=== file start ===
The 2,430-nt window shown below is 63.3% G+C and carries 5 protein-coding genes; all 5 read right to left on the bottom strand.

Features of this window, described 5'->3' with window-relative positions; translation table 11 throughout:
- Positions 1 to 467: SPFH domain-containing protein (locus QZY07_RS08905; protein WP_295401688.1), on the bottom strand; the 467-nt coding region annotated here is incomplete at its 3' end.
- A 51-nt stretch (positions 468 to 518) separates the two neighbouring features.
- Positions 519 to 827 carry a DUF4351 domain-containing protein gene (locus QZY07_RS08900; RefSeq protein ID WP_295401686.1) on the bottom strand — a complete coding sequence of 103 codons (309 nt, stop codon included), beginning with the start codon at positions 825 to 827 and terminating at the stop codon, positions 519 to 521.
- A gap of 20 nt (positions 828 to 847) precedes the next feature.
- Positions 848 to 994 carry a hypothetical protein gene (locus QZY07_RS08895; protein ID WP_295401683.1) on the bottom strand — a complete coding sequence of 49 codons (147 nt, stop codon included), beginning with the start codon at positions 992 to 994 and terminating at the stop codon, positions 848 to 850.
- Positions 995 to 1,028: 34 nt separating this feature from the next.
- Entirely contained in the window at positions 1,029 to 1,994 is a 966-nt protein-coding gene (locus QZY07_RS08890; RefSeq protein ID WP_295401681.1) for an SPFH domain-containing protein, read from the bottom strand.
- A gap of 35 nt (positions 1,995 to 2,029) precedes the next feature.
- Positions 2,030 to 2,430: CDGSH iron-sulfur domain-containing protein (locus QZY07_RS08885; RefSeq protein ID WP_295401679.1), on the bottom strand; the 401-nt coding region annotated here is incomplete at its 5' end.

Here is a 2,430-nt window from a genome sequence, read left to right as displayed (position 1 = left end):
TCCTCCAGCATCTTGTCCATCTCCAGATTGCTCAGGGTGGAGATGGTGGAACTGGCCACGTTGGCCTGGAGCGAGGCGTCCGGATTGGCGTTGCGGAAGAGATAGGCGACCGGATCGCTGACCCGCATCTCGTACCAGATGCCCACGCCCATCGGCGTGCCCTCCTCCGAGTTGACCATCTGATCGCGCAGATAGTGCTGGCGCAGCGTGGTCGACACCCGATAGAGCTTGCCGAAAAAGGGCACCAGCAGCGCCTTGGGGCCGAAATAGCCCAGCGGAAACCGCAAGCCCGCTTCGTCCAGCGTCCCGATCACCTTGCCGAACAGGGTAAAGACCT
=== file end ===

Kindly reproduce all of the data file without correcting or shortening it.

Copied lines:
The 2,430-nt window shown below is 63.3% G+C and carries 5 protein-coding genes; all 5 read right to left on the bottom strand.

Features of this window, described 5'->3' with window-relative positions; translation table 11 throughout:
- Positions 1 to 467: SPFH domain-containing protein (locus QZY07_RS08905; protein WP_295401688.1), on the bottom strand; the 467-nt coding region annotated here is incomplete at its 3' end.
- A 51-nt stretch (positions 468 to 518) separates the two neighbouring features.
- Positions 519 to 827 carry a DUF4351 domain-containing protein gene (locus QZY07_RS08900; RefSeq protein ID WP_295401686.1) on the bottom strand — a complete coding sequence of 103 codons (309 nt, stop codon included), beginning with the start codon at positions 825 to 827 and terminating at the stop codon, positions 519 to 521.
- A gap of 20 nt (positions 828 to 847) precedes the next feature.
- Positions 848 to 994 carry a hypothetical protein gene (locus QZY07_RS08895; protein ID WP_295401683.1) on the bottom strand — a complete coding sequence of 49 codons (147 nt, stop codon included), beginning with the start codon at positions 992 to 994 and terminating at the stop codon, positions 848 to 850.
- Positions 995 to 1,028: 34 nt separating this feature from the next.
- Entirely contained in the window at positions 1,029 to 1,994 is a 966-nt protein-coding gene (locus QZY07_RS08890; RefSeq protein ID WP_295401681.1) for an SPFH domain-containing protein, read from the bottom strand.
- A gap of 35 nt (positions 1,995 to 2,029) precedes the next feature.
- Positions 2,030 to 2,430: CDGSH iron-sulfur domain-containing protein (locus QZY07_RS08885; RefSeq protein ID WP_295401679.1), on the bottom strand; the 401-nt coding region annotated here is incomplete at its 5' end.

Here is a 2,430-nt window from a genome sequence, read left to right as displayed (position 1 = left end):
TCCTCCAGCATCTTGTCCATCTCCAGATTGCTCAGGGTGGAGATGGTGGAACTGGCCACGTTGGCCTGGAGCGAGGCGTCCGGATTGGCGTTGCGGAAGAGATAGGCGACCGGATCGCTGACCCGCATCTCGTACCAGATGCCCACGCCCATCGGCGTGCCCTCCTCCGAGTTGACCATCTGATCGCGCAGATAGTGCTGGCGCAGCGTGGTCGACACCCGATAGAGCTTGCCGAAAAAGGGCACCAGCAGCGCCTTGGGGCCGAAATAGCCCAGCGGAAACCGCAAGCCCGCTTCGTCCAGCGTCCCGATCACCTTGCCGAACAGGGTAAAGACCT